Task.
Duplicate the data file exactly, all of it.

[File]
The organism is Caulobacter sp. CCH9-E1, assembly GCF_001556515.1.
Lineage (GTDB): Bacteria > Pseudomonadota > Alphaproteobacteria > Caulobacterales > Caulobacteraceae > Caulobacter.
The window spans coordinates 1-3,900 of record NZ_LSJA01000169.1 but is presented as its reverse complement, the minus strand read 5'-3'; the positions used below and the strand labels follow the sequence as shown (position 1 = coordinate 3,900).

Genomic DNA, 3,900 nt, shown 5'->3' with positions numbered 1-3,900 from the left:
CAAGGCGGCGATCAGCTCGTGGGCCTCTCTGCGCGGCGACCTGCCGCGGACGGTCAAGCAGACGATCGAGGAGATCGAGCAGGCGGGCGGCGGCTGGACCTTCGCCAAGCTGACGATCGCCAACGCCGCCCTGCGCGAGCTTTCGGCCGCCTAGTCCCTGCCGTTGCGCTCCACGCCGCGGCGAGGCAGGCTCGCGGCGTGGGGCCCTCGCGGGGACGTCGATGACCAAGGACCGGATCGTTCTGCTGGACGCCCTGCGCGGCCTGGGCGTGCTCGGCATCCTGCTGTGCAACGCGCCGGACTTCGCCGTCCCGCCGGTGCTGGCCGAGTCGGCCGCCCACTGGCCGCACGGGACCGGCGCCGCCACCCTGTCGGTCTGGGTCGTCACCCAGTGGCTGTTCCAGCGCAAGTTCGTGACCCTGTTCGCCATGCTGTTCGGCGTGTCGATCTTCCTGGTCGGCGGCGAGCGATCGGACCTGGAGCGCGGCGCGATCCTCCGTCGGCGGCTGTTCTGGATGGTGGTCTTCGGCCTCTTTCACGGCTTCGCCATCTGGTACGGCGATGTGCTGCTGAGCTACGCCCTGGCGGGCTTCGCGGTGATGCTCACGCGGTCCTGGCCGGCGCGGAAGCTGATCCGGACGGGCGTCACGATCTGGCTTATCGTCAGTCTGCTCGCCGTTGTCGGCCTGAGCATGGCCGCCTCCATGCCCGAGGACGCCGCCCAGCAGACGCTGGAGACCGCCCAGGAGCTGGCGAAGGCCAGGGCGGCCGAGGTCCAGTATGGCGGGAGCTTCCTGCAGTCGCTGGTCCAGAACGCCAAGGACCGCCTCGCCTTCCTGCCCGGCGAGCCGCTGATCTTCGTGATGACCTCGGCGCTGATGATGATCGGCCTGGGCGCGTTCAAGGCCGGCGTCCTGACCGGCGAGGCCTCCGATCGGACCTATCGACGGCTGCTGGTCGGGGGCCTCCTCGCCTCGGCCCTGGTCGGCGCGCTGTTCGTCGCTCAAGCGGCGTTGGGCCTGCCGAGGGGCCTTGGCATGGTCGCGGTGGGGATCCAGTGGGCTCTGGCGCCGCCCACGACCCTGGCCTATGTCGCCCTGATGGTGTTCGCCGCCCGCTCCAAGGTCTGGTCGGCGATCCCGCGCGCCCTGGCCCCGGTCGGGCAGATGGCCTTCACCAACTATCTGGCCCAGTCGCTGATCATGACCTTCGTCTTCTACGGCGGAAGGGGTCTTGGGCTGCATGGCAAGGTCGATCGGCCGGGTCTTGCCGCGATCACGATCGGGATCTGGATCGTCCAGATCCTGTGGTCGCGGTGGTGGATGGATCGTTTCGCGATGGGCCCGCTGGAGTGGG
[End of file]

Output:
The organism is Caulobacter sp. CCH9-E1, assembly GCF_001556515.1.
Lineage (GTDB): Bacteria > Pseudomonadota > Alphaproteobacteria > Caulobacterales > Caulobacteraceae > Caulobacter.
The window spans coordinates 1-3,900 of record NZ_LSJA01000169.1 but is presented as its reverse complement, the minus strand read 5'-3'; the positions used below and the strand labels follow the sequence as shown (position 1 = coordinate 3,900).

Genomic DNA, 3,900 nt, shown 5'->3' with positions numbered 1-3,900 from the left:
CAAGGCGGCGATCAGCTCGTGGGCCTCTCTGCGCGGCGACCTGCCGCGGACGGTCAAGCAGACGATCGAGGAGATCGAGCAGGCGGGCGGCGGCTGGACCTTCGCCAAGCTGACGATCGCCAACGCCGCCCTGCGCGAGCTTTCGGCCGCCTAGTCCCTGCCGTTGCGCTCCACGCCGCGGCGAGGCAGGCTCGCGGCGTGGGGCCCTCGCGGGGACGTCGATGACCAAGGACCGGATCGTTCTGCTGGACGCCCTGCGCGGCCTGGGCGTGCTCGGCATCCTGCTGTGCAACGCGCCGGACTTCGCCGTCCCGCCGGTGCTGGCCGAGTCGGCCGCCCACTGGCCGCACGGGACCGGCGCCGCCACCCTGTCGGTCTGGGTCGTCACCCAGTGGCTGTTCCAGCGCAAGTTCGTGACCCTGTTCGCCATGCTGTTCGGCGTGTCGATCTTCCTGGTCGGCGGCGAGCGATCGGACCTGGAGCGCGGCGCGATCCTCCGTCGGCGGCTGTTCTGGATGGTGGTCTTCGGCCTCTTTCACGGCTTCGCCATCTGGTACGGCGATGTGCTGCTGAGCTACGCCCTGGCGGGCTTCGCGGTGATGCTCACGCGGTCCTGGCCGGCGCGGAAGCTGATCCGGACGGGCGTCACGATCTGGCTTATCGTCAGTCTGCTCGCCGTTGTCGGCCTGAGCATGGCCGCCTCCATGCCCGAGGACGCCGCCCAGCAGACGCTGGAGACCGCCCAGGAGCTGGCGAAGGCCAGGGCGGCCGAGGTCCAGTATGGCGGGAGCTTCCTGCAGTCGCTGGTCCAGAACGCCAAGGACCGCCTCGCCTTCCTGCCCGGCGAGCCGCTGATCTTCGTGATGACCTCGGCGCTGATGATGATCGGCCTGGGCGCGTTCAAGGCCGGCGTCCTGACCGGCGAGGCCTCCGATCGGACCTATCGACGGCTGCTGGTCGGGGGCCTCCTCGCCTCGGCCCTGGTCGGCGCGCTGTTCGTCGCTCAAGCGGCGTTGGGCCTGCCGAGGGGCCTTGGCATGGTCGCGGTGGGGATCCAGTGGGCTCTGGCGCCGCCCACGACCCTGGCCTATGTCGCCCTGATGGTGTTCGCCGCCCGCTCCAAGGTCTGGTCGGCGATCCCGCGCGCCCTGGCCCCGGTCGGGCAGATGGCCTTCACCAACTATCTGGCCCAGTCGCTGATCATGACCTTCGTCTTCTACGGCGGAAGGGGTCTTGGGCTGCATGGCAAGGTCGATCGGCCGGGTCTTGCCGCGATCACGATCGGGATCTGGATCGTCCAGATCCTGTGGTCGCGGTGGTGGATGGATCGTTTCGCGATGGGCCCGCTGGAGTGGG